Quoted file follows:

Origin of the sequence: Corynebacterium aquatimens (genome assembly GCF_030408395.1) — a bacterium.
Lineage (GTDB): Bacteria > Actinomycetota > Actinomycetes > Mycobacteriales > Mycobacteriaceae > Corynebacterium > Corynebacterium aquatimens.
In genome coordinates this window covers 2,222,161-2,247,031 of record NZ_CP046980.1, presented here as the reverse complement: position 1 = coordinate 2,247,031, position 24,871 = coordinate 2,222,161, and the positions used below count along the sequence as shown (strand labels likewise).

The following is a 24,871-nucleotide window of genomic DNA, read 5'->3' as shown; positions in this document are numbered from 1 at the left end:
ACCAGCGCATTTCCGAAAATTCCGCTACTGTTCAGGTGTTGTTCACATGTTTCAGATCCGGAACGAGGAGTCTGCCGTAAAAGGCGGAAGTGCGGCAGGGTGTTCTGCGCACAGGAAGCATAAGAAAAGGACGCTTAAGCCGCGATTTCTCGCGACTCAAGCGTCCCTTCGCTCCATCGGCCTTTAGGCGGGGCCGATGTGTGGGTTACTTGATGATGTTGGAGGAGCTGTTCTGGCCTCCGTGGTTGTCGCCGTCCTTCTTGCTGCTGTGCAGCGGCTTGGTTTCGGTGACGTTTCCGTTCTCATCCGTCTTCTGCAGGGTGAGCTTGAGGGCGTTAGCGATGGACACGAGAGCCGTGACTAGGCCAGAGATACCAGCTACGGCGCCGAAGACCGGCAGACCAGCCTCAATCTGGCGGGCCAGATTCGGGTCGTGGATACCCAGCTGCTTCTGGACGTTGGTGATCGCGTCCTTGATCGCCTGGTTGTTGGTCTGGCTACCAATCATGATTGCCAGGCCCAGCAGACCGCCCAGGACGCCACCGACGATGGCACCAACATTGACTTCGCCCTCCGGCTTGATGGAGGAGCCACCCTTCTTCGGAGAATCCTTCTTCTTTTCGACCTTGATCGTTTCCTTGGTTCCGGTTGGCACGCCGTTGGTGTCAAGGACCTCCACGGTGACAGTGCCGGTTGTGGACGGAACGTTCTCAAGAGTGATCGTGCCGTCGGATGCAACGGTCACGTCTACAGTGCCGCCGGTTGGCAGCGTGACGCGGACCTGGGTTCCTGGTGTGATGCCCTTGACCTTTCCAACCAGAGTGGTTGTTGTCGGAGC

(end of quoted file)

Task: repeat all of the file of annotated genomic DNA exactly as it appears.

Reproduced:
Origin of the sequence: Corynebacterium aquatimens (genome assembly GCF_030408395.1) — a bacterium.
Lineage (GTDB): Bacteria > Actinomycetota > Actinomycetes > Mycobacteriales > Mycobacteriaceae > Corynebacterium > Corynebacterium aquatimens.
In genome coordinates this window covers 2,222,161-2,247,031 of record NZ_CP046980.1, presented here as the reverse complement: position 1 = coordinate 2,247,031, position 24,871 = coordinate 2,222,161, and the positions used below count along the sequence as shown (strand labels likewise).

The following is a 24,871-nucleotide window of genomic DNA, read 5'->3' as shown; positions in this document are numbered from 1 at the left end:
ACCAGCGCATTTCCGAAAATTCCGCTACTGTTCAGGTGTTGTTCACATGTTTCAGATCCGGAACGAGGAGTCTGCCGTAAAAGGCGGAAGTGCGGCAGGGTGTTCTGCGCACAGGAAGCATAAGAAAAGGACGCTTAAGCCGCGATTTCTCGCGACTCAAGCGTCCCTTCGCTCCATCGGCCTTTAGGCGGGGCCGATGTGTGGGTTACTTGATGATGTTGGAGGAGCTGTTCTGGCCTCCGTGGTTGTCGCCGTCCTTCTTGCTGCTGTGCAGCGGCTTGGTTTCGGTGACGTTTCCGTTCTCATCCGTCTTCTGCAGGGTGAGCTTGAGGGCGTTAGCGATGGACACGAGAGCCGTGACTAGGCCAGAGATACCAGCTACGGCGCCGAAGACCGGCAGACCAGCCTCAATCTGGCGGGCCAGATTCGGGTCGTGGATACCCAGCTGCTTCTGGACGTTGGTGATCGCGTCCTTGATCGCCTGGTTGTTGGTCTGGCTACCAATCATGATTGCCAGGCCCAGCAGACCGCCCAGGACGCCACCGACGATGGCACCAACATTGACTTCGCCCTCCGGCTTGATGGAGGAGCCACCCTTCTTCGGAGAATCCTTCTTCTTTTCGACCTTGATCGTTTCCTTGGTTCCGGTTGGCACGCCGTTGGTGTCAAGGACCTCCACGGTGACAGTGCCGGTTGTGGACGGAACGTTCTCAAGAGTGATCGTGCCGTCGGATGCAACGGTCACGTCTACAGTGCCGCCGGTTGGCAGCGTGACGCGGACCTGGGTTCCTGGTGTGATGCCCTTGACCTTTCCAACCAGAGTGGTTGTTGTCGGAGC